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Heard on the Hill: Waiting for Dave

By the end of the Republican convention in the Twin Cities, even the most die-hard GOPer was ready to go home. But for one planeful of passengers trying to leave the Minneapolis airport Friday, one man stood in their way.

[IMGCAP(1)]Staffers from the Republican National Committee and the campaign of Sen. John McCain (Ariz.), as well as Republican delegates, were

among the passengers sitting on the tarmac, waiting for wheels up, when the airplane’s pilot announced that the plane was waiting for a passenger to arrive before it could depart, an HOH tipster says.

The delay might have been irritating, but still, some of the folks on board must have been wondering just who was this tardy — and clearly important — passenger. Surely hearts must have thrilled at the possibilities … Was it Rudy? Fred? Grover?

Before long, the waited-for traveler made his appearance: It was none other than Rep. David Obey (D-Wis.), chairman of the House Appropriations Committee and a favorite punching bag for conservatives. Obey took his seat in the first-class section, and the plane was soon on its way, our spy says.

And speaking of political types making that long trip home: An HOH operative spotted embattled Alaska Republican Sen. Ted Stevens making his way back to Washington on a Friday flight. Stevens, who’s facing corruption charges, might not be his party’s favorite son. But you wouldn’t know it by his seat number — the Alaskan snagged seat 1A.

You Are What You Drink. In this contentious election season, Republicans and Democrats don’t just take opposite sides of most policy issues; they’re also split on where to eat, what bars to frequent and what newspaper to read.

The Liaison Capitol Hill, the swanky, recently renovated spot on New Jersey Avenue Northwest, is capitalizing on the city’s partisan mood with a special “Pick Your Party” package geared toward out-of-towners seeking to feel like political insiders.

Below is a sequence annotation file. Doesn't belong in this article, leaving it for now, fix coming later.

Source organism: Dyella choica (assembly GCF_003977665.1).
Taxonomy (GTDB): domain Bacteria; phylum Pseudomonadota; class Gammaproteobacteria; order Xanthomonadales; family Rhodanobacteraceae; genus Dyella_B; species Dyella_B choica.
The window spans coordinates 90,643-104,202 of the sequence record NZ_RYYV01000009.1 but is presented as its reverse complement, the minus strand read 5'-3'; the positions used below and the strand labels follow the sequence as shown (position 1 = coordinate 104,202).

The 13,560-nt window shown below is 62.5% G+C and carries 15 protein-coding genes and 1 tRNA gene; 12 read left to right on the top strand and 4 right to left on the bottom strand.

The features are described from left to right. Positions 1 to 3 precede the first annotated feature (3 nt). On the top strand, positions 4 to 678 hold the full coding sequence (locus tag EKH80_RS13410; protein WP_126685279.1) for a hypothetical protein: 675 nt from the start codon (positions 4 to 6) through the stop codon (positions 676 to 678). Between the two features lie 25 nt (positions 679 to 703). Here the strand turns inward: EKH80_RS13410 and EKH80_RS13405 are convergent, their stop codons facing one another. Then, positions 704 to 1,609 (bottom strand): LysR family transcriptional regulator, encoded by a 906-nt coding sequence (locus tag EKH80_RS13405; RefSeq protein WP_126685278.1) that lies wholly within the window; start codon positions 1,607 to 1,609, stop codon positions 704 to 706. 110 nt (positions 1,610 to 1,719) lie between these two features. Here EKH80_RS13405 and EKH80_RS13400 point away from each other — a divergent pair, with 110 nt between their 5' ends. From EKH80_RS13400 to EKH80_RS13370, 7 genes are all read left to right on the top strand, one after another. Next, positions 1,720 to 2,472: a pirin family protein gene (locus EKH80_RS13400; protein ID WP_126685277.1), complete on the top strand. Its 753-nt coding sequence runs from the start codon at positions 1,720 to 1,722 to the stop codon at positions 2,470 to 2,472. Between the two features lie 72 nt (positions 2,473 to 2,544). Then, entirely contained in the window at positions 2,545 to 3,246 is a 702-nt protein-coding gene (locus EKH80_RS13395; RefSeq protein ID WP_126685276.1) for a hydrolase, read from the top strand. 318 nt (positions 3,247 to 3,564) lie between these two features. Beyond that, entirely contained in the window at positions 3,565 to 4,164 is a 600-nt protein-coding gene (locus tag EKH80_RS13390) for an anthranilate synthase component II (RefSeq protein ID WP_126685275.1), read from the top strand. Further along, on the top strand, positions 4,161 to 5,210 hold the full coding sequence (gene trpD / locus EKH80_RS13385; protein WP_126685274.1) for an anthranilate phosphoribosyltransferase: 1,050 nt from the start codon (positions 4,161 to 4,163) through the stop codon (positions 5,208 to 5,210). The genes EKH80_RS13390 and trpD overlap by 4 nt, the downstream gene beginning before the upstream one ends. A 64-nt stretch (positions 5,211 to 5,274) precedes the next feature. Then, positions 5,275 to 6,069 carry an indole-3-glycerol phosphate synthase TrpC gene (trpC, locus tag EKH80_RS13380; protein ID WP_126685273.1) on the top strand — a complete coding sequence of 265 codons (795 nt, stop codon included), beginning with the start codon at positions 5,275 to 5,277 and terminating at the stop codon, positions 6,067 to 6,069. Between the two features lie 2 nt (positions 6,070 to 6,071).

For $219, guests get a guide to restaurants and bars favored by the political party of their choice (Democratic picks include Busboys and Poets and the Pour House, while Republicans favor Old Ebbitt Grille and the Bush twin hangout Smith Point), along with a picnic basket full of “American culinary delights” and a “Not for Tourists” city guide. And to ensure folks stay on top of the issues, Democrats receive a copy of the Washington Post, while Republicans get the Washington Times.

General Manager Dani Elhachem tells HOH that the Liaison already has received hundreds of reservations for the package, which is part of the hotel’s effort to shake things up on Capitol Hill.

“There’s nothing stuffy about our hotel,” Elhachem said. “Capitol Hill in general has been looking for something fun and different and new and exciting, and I think we’re pretty confident that we’re doing that.”

Also using the Republican-Democrat split as marketing fodder is the Source by Wolfgang Puck. The swanky restaurant created special election-themed dishes based on the flavors of Illinois and Arizona, the home states of presidential contenders Sens. Barack Obama (D) and John McCain (R), respectively.

There’s the Chicago-style half smoke, a hot dog featuring mustard, sweet pickle relish, chopped onions, tomato wedges, dill pickle and peppers, reminiscent of Obama’s hometown. Seeking something with a little more southwestern flavor a la McCain’s home state? Try the baby back ribs, which come with a special honey-chipotle sauce. Both dishes are priced at $14 each and are available during dinner hours in the restaurant’s lounge.

And don’t worry about betraying your party bona fides — you can try the dish of your rival party.

Nanny-Turned-Ambassador. It seems all those trips to Washington have paid off for Fran Drescher, the actress with the nasal voice best known for her 1990s sitcom, “The Nanny.”

The State Department on Monday named Capitol Hill fixture Drescher as its newest public diplomacy envoy, which will see her traveling abroad to promote U.S. diplomacy efforts. Drescher, a survivor of uterine cancer, will travel to Romania, Hungry, Kosovo and Poland at the end of the month to begin advocating for various health issues and patient empowerment.

Drescher is a frequent visitor to the nation’s capital, often seen on Capitol Hill lobbying for increased cancer funding and other women’s issues. Predecessors to her post include baseball great Cal Ripken Jr. and figure skater Michelle Kwan.

Briefly Quoted. “That’s a pretty lady over there. I don’t know what her name is. Hey good-lookin’! HEH-HEH-HEH-HEH! You don’t get too old to dream.”

— Sen. Robert Byrd, admiring the, ahem, scenery, as quoted in a profile of the West Virginia Democrat in the September issue of GQ magazine.

“Well, uh, belehduh belehdudeduh.”

— Sen. Norm Coleman (R-Minn.), asked by a videographer what he thinks of the Bush presidency. A clip of the interview, in which Coleman apparently lapses into gibberish, was posted on the Web site

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